Vienna to Host Centenary Celebrations of Sound Archiving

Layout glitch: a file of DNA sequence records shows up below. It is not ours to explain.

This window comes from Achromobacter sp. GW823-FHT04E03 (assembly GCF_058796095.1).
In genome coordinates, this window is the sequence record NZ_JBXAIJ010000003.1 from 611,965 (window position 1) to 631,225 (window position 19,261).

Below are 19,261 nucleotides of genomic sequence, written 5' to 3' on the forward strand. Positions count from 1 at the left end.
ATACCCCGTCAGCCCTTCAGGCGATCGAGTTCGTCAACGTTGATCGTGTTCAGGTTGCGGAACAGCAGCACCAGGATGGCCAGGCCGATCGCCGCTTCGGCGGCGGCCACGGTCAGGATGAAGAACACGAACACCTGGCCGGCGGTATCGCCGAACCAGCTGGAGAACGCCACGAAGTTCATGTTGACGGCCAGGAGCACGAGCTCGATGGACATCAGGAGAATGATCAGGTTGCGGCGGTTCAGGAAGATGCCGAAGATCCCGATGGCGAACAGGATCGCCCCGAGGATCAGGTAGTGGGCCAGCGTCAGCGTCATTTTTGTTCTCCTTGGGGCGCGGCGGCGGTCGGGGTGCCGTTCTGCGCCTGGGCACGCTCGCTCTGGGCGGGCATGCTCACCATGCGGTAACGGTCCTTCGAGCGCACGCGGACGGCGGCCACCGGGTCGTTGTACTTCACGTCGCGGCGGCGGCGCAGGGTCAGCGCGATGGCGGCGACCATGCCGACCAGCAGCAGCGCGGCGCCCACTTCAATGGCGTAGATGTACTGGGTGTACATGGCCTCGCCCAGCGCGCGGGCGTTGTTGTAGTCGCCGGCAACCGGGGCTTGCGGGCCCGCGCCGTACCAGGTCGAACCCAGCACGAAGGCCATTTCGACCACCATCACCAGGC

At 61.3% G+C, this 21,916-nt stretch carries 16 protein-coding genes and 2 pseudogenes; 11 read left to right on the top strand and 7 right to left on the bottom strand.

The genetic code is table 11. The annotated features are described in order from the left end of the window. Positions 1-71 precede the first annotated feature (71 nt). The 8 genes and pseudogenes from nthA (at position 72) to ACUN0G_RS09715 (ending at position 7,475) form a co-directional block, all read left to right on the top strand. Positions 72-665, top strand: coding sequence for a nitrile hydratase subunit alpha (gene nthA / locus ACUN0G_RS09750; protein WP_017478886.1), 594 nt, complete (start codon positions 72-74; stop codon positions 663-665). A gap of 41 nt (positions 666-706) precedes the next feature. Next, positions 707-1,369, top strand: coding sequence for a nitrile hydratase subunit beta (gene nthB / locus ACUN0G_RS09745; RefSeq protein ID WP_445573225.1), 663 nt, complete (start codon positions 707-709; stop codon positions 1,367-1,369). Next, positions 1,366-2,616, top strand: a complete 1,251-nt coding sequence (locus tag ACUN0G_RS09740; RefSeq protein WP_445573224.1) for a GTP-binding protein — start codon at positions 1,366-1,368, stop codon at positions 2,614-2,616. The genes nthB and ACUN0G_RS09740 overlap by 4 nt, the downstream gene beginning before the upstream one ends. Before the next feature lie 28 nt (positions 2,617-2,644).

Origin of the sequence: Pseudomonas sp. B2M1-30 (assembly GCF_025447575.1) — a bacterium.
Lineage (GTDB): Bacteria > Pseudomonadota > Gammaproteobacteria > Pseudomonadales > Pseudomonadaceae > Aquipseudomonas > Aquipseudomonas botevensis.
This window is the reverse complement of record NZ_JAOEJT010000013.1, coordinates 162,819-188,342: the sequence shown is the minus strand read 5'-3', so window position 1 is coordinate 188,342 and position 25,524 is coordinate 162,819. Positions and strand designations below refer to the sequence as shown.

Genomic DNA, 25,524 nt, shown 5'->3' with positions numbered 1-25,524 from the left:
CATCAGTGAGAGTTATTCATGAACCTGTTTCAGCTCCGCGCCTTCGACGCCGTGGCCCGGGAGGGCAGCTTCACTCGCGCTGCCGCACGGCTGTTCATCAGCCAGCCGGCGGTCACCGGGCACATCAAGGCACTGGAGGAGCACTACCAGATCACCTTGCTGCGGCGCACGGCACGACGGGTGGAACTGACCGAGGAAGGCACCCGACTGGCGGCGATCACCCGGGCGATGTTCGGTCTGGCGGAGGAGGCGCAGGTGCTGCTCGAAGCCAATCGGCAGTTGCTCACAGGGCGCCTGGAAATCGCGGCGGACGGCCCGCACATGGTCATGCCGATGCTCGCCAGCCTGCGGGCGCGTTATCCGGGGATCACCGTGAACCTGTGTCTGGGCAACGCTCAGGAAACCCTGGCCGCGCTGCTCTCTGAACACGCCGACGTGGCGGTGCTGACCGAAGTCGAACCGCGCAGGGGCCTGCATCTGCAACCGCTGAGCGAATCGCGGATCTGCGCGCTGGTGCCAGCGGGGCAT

Vienna to Host Centenary Celebrations of Sound Archiving Vienna, August 24th 1999 - Delegates from more than 40 countries will gather at the Austrian Academy of Sciences in Vienna next month to celebrate a century of sound archiving. During a packed four-days of presentations and debates, members of the International Association of Sound and Audiovisual Archives (IASA) will celebrate the founding 100 years ago of the Vienna Phonogrammarchiv - starting point of their profession. A major topic will be the preservation of millions of hours of material including oral histories, dialects and natural sounds plus the world's recorded music and literature currently held on tape, vinyl, shellac and CD. Digitisation and the new possibilities of access to sound recordings via the Internet will also be on the agenda. "Sound recordings have been a vital cultural ingredient of the last 100 years and therefore need to be preserved for future generations, " said Sven Allerstrand, IASA President. "We need to safeguard this material against physical deterioration and unlawful activity," he added. This is the job of sound archivists and most countries around the world now sustain sound archives. The early work of the Vienna Phonogrammarchiv was directed towards traditional music and languages from around the world. The first recordings, using their own device, the Wiener Archiv-Phonograph, were made in 1901 on expeditions to Croatia, the Isle of Lesbos, and to Brazil. These are about to be published on CD. Many of the Phonogrammarchiv's unique recordings have recently been included in UNESCO's Memory of the World Register ( The Phonogrammarchiv's birthday celebration is on September 20th at the Academy's Festsaal. For further information about the IASA conference and the Phonogrammarchiv contact Dietrich Schüller, IASA ( represents archives from all over the world. In Sweden the archive contact is ALB (Sven Allerstrand) +46 8 783 37 00